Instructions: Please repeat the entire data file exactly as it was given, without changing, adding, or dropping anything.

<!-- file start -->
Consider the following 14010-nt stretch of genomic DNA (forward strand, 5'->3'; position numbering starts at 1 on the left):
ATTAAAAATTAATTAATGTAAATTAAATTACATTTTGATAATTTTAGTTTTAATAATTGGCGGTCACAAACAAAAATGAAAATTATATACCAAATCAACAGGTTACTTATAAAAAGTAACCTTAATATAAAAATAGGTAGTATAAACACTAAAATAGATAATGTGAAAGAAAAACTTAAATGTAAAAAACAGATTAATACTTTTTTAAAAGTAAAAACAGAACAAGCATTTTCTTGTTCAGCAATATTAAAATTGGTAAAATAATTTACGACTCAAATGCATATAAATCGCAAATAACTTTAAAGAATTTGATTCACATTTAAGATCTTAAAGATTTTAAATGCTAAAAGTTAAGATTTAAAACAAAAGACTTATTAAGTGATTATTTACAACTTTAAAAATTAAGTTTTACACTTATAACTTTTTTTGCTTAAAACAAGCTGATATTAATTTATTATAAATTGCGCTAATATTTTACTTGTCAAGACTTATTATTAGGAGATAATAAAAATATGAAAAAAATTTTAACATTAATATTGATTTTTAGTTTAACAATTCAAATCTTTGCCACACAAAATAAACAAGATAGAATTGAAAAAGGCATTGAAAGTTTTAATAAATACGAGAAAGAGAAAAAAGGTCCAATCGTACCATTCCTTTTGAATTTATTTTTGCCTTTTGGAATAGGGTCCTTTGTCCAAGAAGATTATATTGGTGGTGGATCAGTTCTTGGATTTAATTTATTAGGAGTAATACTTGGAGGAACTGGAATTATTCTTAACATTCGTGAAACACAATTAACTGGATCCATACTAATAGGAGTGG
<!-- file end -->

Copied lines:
Consider the following 14010-nt stretch of genomic DNA (forward strand, 5'->3'; position numbering starts at 1 on the left):
ATTAAAAATTAATTAATGTAAATTAAATTACATTTTGATAATTTTAGTTTTAATAATTGGCGGTCACAAACAAAAATGAAAATTATATACCAAATCAACAGGTTACTTATAAAAAGTAACCTTAATATAAAAATAGGTAGTATAAACACTAAAATAGATAATGTGAAAGAAAAACTTAAATGTAAAAAACAGATTAATACTTTTTTAAAAGTAAAAACAGAACAAGCATTTTCTTGTTCAGCAATATTAAAATTGGTAAAATAATTTACGACTCAAATGCATATAAATCGCAAATAACTTTAAAGAATTTGATTCACATTTAAGATCTTAAAGATTTTAAATGCTAAAAGTTAAGATTTAAAACAAAAGACTTATTAAGTGATTATTTACAACTTTAAAAATTAAGTTTTACACTTATAACTTTTTTTGCTTAAAACAAGCTGATATTAATTTATTATAAATTGCGCTAATATTTTACTTGTCAAGACTTATTATTAGGAGATAATAAAAATATGAAAAAAATTTTAACATTAATATTGATTTTTAGTTTAACAATTCAAATCTTTGCCACACAAAATAAACAAGATAGAATTGAAAAAGGCATTGAAAGTTTTAATAAATACGAGAAAGAGAAAAAAGGTCCAATCGTACCATTCCTTTTGAATTTATTTTTGCCTTTTGGAATAGGGTCCTTTGTCCAAGAAGATTATATTGGTGGTGGATCAGTTCTTGGATTTAATTTATTAGGAGTAATACTTGGAGGAACTGGAATTATTCTTAACATTCGTGAAACACAATTAACTGGATCCATACTAATAGGAGTGG